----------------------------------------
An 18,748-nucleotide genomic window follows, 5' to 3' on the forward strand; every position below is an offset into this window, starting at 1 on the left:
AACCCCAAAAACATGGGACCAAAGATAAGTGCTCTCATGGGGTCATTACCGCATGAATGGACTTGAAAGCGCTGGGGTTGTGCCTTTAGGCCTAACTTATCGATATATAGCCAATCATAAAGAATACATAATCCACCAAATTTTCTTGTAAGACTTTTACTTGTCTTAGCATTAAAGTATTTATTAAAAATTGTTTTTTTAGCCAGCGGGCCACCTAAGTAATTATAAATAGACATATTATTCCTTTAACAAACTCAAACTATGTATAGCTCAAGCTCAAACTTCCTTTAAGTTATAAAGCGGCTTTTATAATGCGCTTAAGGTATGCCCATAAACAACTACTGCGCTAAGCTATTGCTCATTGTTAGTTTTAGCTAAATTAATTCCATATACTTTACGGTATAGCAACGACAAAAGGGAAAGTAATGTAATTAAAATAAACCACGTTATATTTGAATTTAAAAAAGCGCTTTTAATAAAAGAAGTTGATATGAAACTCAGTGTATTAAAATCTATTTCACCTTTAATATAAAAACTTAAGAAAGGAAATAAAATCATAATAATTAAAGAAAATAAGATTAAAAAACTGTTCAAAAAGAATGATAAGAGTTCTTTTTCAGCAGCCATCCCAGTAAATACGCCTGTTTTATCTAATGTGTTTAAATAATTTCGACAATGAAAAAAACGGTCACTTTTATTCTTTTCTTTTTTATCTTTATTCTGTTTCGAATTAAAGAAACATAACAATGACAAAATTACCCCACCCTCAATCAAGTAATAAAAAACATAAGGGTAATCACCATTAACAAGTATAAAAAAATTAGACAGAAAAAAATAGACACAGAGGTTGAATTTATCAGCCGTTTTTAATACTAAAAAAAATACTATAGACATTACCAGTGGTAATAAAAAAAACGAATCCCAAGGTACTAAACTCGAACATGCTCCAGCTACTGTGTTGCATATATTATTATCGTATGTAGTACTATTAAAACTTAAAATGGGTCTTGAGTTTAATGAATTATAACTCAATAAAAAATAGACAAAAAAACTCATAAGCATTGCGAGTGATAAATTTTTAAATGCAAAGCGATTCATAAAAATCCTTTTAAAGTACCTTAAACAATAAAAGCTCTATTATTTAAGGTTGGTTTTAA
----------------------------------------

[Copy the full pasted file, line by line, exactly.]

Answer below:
An 18,748-nucleotide genomic window follows, 5' to 3' on the forward strand; every position below is an offset into this window, starting at 1 on the left:
AACCCCAAAAACATGGGACCAAAGATAAGTGCTCTCATGGGGTCATTACCGCATGAATGGACTTGAAAGCGCTGGGGTTGTGCCTTTAGGCCTAACTTATCGATATATAGCCAATCATAAAGAATACATAATCCACCAAATTTTCTTGTAAGACTTTTACTTGTCTTAGCATTAAAGTATTTATTAAAAATTGTTTTTTTAGCCAGCGGGCCACCTAAGTAATTATAAATAGACATATTATTCCTTTAACAAACTCAAACTATGTATAGCTCAAGCTCAAACTTCCTTTAAGTTATAAAGCGGCTTTTATAATGCGCTTAAGGTATGCCCATAAACAACTACTGCGCTAAGCTATTGCTCATTGTTAGTTTTAGCTAAATTAATTCCATATACTTTACGGTATAGCAACGACAAAAGGGAAAGTAATGTAATTAAAATAAACCACGTTATATTTGAATTTAAAAAAGCGCTTTTAATAAAAGAAGTTGATATGAAACTCAGTGTATTAAAATCTATTTCACCTTTAATATAAAAACTTAAGAAAGGAAATAAAATCATAATAATTAAAGAAAATAAGATTAAAAAACTGTTCAAAAAGAATGATAAGAGTTCTTTTTCAGCAGCCATCCCAGTAAATACGCCTGTTTTATCTAATGTGTTTAAATAATTTCGACAATGAAAAAAACGGTCACTTTTATTCTTTTCTTTTTTATCTTTATTCTGTTTCGAATTAAAGAAACATAACAATGACAAAATTACCCCACCCTCAATCAAGTAATAAAAAACATAAGGGTAATCACCATTAACAAGTATAAAAAAATTAGACAGAAAAAAATAGACACAGAGGTTGAATTTATCAGCCGTTTTTAATACTAAAAAAAATACTATAGACATTACCAGTGGTAATAAAAAAAACGAATCCCAAGGTACTAAACTCGAACATGCTCCAGCTACTGTGTTGCATATATTATTATCGTATGTAGTACTATTAAAACTTAAAATGGGTCTTGAGTTTAATGAATTATAACTCAATAAAAAATAGACAAAAAAACTCATAAGCATTGCGAGTGATAAATTTTTAAATGCAAAGCGATTCATAAAAATCCTTTTAAAGTACCTTAAACAATAAAAGCTCTATTATTTAAGGTTGGTTTTAA